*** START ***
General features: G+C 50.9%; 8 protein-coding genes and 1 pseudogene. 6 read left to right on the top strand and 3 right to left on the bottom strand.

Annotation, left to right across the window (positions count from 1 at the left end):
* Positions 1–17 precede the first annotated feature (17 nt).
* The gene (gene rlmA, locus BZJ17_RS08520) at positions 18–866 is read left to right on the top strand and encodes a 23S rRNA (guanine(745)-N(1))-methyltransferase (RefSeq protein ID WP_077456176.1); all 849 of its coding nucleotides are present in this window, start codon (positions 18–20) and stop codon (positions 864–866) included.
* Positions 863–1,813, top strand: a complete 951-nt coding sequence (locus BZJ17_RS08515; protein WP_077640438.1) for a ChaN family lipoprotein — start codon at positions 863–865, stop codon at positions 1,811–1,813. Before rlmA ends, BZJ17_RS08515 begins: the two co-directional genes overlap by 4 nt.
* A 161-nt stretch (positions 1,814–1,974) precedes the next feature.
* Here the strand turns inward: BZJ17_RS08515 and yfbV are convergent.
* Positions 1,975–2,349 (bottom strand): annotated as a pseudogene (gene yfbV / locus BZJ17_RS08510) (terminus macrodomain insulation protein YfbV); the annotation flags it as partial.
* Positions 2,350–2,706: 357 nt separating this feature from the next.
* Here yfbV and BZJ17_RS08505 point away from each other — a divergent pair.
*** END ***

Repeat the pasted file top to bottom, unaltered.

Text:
General features: G+C 50.9%; 8 protein-coding genes and 1 pseudogene. 6 read left to right on the top strand and 3 right to left on the bottom strand.

Annotation, left to right across the window (positions count from 1 at the left end):
* Positions 1–17 precede the first annotated feature (17 nt).
* The gene (gene rlmA, locus BZJ17_RS08520) at positions 18–866 is read left to right on the top strand and encodes a 23S rRNA (guanine(745)-N(1))-methyltransferase (RefSeq protein ID WP_077456176.1); all 849 of its coding nucleotides are present in this window, start codon (positions 18–20) and stop codon (positions 864–866) included.
* Positions 863–1,813, top strand: a complete 951-nt coding sequence (locus BZJ17_RS08515; protein WP_077640438.1) for a ChaN family lipoprotein — start codon at positions 863–865, stop codon at positions 1,811–1,813. Before rlmA ends, BZJ17_RS08515 begins: the two co-directional genes overlap by 4 nt.
* A 161-nt stretch (positions 1,814–1,974) precedes the next feature.
* Here the strand turns inward: BZJ17_RS08515 and yfbV are convergent.
* Positions 1,975–2,349 (bottom strand): annotated as a pseudogene (gene yfbV / locus BZJ17_RS08510) (terminus macrodomain insulation protein YfbV); the annotation flags it as partial.
* Positions 2,350–2,706: 357 nt separating this feature from the next.
* Here yfbV and BZJ17_RS08505 point away from each other — a divergent pair.